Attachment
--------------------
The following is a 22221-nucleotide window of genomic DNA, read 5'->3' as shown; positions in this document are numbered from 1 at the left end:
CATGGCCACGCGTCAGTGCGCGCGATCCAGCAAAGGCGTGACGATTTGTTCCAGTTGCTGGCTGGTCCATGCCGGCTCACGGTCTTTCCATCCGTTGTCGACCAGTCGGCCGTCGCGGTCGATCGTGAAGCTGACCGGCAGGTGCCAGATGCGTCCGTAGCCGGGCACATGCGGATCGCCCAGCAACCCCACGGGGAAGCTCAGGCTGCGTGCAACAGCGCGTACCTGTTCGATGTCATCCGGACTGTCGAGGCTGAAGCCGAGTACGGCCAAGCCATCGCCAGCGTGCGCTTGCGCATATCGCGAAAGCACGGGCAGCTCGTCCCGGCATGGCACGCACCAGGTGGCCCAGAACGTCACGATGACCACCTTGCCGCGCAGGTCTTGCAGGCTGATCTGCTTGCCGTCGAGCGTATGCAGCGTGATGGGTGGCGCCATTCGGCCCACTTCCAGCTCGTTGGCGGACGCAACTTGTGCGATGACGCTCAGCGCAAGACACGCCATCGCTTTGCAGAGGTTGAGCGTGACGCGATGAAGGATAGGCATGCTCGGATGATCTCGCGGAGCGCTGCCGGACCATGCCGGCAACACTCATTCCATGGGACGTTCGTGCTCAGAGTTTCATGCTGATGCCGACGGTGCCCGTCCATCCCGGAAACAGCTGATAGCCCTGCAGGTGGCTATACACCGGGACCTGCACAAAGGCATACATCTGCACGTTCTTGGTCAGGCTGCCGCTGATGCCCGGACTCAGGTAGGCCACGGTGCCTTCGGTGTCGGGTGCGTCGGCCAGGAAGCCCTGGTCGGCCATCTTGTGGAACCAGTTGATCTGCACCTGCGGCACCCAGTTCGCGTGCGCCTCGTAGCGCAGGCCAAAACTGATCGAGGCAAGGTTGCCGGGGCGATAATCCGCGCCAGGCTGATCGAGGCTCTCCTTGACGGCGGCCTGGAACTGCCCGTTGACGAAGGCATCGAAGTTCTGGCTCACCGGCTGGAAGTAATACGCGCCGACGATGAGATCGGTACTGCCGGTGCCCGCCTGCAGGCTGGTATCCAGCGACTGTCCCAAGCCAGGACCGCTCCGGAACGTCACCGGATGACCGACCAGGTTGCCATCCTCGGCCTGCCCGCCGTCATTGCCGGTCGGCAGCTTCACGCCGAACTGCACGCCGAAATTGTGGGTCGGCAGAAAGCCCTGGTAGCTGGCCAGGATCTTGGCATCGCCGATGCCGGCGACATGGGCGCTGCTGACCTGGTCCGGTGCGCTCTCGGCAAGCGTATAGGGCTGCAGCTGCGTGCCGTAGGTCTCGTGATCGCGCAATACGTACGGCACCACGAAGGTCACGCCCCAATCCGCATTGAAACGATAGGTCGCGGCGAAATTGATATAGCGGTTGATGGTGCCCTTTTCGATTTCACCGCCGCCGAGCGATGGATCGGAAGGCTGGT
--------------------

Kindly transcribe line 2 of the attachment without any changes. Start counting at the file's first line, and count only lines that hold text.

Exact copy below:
CATGGCCACGCGTCAGTGCGCGCGATCCAGCAAAGGCGTGACGATTTGTTCCAGTTGCTGGCTGGTCCATGCCGGCTCACGGTCTTTCCATCCGTTGTCGACCAGTCGGCCGTCGCGGTCGATCGTGAAGCTGACCGGCAGGTGCCAGATGCGTCCGTAGCCGGGCACATGCGGATCGCCCAGCAACCCCACGGGGAAGCTCAGGCTGCGTGCAACAGCGCGTACCTGTTCGATGTCATCCGGACTGTCGAGGCTGAAGCCGAGTACGGCCAAGCCATCGCCAGCGTGCGCTTGCGCATATCGCGAAAGCACGGGCAGCTCGTCCCGGCATGGCACGCACCAGGTGGCCCAGAACGTCACGATGACCACCTTGCCGCGCAGGTCTTGCAGGCTGATCTGCTTGCCGTCGAGCGTATGCAGCGTGATGGGTGGCGCCATTCGGCCCACTTCCAGCTCGTTGGCGGACGCAACTTGTGCGATGACGCTCAGCGCAAGACACGCCATCGCTTTGCAGAGGTTGAGCGTGACGCGATGAAGGATAGGCATGCTCGGATGATCTCGCGGAGCGCTGCCGGACCATGCCGGCAACACTCATTCCATGGGACGTTCGTGCTCAGAGTTTCATGCTGATGCCGACGGTGCCCGTCCATCCCGGAAACAGCTGATAGCCCTGCAGGTGGCTATACACCGGGACCTGCACAAAGGCATACATCTGCACGTTCTTGGTCAGGCTGCCGCTGATGCCCGGACTCAGGTAGGCCACGGTGCCTTCGGTGTCGGGTGCGTCGGCCAGGAAGCCCTGGTCGGCCATCTTGTGGAACCAGTTGATCTGCACCTGCGGCACCCAGTTCGCGTGCGCCTCGTAGCGCAGGCCAAAACTGATCGAGGCAAGGTTGCCGGGGCGATAATCCGCGCCAGGCTGATCGAGGCTCTCCTTGACGGCGGCCTGGAACTGCCCGTTGACGAAGGCATCGAAGTTCTGGCTCACCGGCTGGAAGTAATACGCGCCGACGATGAGATCGGTACTGCCGGTGCCCGCCTGCAGGCTGGTATCCAGCGACTGTCCCAAGCCAGGACCGCTCCGGAACGTCACCGGATGACCGACCAGGTTGCCATCCTCGGCCTGCCCGCCGTCATTGCCGGTCGGCAGCTTCACGCCGAACTGCACGCCGAAATTGTGGGTCGGCAGAAAGCCCTGGTAGCTGGCCAGGATCTTGGCATCGCCGATGCCGGCGACATGGGCGCTGCTGACCTGGTCCGGTGCGCTCTCGGCAAGCGTATAGGGCTGCAGCTGCGTGCCGTAGGTCTCGTGATCGCGCAATACGTACGGCACCACGAAGGTCACGCCCCAATCCGCATTGAAACGATAGGTCGCGGCGAAATTGATATAGCGGTTGATGGTGCCCTTTTCGATTTCACCGCCGCCGAGCGATGGATCGGAAGGCTGGT